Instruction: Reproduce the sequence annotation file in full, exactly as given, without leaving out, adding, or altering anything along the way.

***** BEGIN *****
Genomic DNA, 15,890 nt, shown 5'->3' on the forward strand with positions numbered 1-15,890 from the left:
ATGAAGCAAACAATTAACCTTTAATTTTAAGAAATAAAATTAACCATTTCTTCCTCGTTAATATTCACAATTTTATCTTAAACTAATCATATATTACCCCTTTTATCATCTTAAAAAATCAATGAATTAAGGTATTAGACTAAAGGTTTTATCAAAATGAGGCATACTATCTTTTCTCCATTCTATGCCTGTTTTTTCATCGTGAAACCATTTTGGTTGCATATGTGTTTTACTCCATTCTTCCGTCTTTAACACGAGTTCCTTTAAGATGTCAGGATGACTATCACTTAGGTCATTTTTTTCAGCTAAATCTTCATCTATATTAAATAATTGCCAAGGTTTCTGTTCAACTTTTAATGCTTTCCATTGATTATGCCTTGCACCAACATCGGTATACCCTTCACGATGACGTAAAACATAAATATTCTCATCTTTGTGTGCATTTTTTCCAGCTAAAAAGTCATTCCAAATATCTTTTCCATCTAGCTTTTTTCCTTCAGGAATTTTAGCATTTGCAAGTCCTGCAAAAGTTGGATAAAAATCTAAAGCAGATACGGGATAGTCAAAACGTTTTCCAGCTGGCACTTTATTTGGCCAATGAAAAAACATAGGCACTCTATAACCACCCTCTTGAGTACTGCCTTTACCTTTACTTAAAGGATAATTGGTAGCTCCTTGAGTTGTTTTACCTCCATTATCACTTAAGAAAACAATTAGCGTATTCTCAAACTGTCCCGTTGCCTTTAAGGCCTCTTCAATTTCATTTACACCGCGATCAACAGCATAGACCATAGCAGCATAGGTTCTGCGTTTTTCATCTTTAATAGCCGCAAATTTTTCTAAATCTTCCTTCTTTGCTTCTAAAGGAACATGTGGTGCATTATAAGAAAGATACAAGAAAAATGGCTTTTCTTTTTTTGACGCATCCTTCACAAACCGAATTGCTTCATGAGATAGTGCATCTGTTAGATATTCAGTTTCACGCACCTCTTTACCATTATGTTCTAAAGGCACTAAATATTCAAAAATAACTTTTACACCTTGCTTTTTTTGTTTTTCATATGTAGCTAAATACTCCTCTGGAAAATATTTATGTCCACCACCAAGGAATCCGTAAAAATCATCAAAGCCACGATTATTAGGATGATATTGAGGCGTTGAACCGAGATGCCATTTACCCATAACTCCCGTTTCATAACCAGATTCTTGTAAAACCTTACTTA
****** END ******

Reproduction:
Genomic DNA, 15,890 nt, shown 5'->3' on the forward strand with positions numbered 1-15,890 from the left:
ATGAAGCAAACAATTAACCTTTAATTTTAAGAAATAAAATTAACCATTTCTTCCTCGTTAATATTCACAATTTTATCTTAAACTAATCATATATTACCCCTTTTATCATCTTAAAAAATCAATGAATTAAGGTATTAGACTAAAGGTTTTATCAAAATGAGGCATACTATCTTTTCTCCATTCTATGCCTGTTTTTTCATCGTGAAACCATTTTGGTTGCATATGTGTTTTACTCCATTCTTCCGTCTTTAACACGAGTTCCTTTAAGATGTCAGGATGACTATCACTTAGGTCATTTTTTTCAGCTAAATCTTCATCTATATTAAATAATTGCCAAGGTTTCTGTTCAACTTTTAATGCTTTCCATTGATTATGCCTTGCACCAACATCGGTATACCCTTCACGATGACGTAAAACATAAATATTCTCATCTTTGTGTGCATTTTTTCCAGCTAAAAAGTCATTCCAAATATCTTTTCCATCTAGCTTTTTTCCTTCAGGAATTTTAGCATTTGCAAGTCCTGCAAAAGTTGGATAAAAATCTAAAGCAGATACGGGATAGTCAAAACGTTTTCCAGCTGGCACTTTATTTGGCCAATGAAAAAACATAGGCACTCTATAACCACCCTCTTGAGTACTGCCTTTACCTTTACTTAAAGGATAATTGGTAGCTCCTTGAGTTGTTTTACCTCCATTATCACTTAAGAAAACAATTAGCGTATTCTCAAACTGTCCCGTTGCCTTTAAGGCCTCTTCAATTTCATTTACACCGCGATCAACAGCATAGACCATAGCAGCATAGGTTCTGCGTTTTTCATCTTTAATAGCCGCAAATTTTTCTAAATCTTCCTTCTTTGCTTCTAAAGGAACATGTGGTGCATTATAAGAAAGATACAAGAAAAATGGCTTTTCTTTTTTTGACGCATCCTTCACAAACCGAATTGCTTCATGAGATAGTGCATCTGTTAGATATTCAGTTTCACGCACCTCTTTACCATTATGTTCTAAAGGCACTAAATATTCAAAAATAACTTTTACACCTTGCTTTTTTTGTTTTTCATATGTAGCTAAATACTCCTCTGGAAAATATTTATGTCCACCACCAAGGAATCCGTAAAAATCATCAAAGCCACGATTATTAGGATGATATTGAGGCGTTGAACCGAGATGCCATTTACCCATAACTCCCGTTTCATAACCAGATTCTTGTAAAACCTTACTTA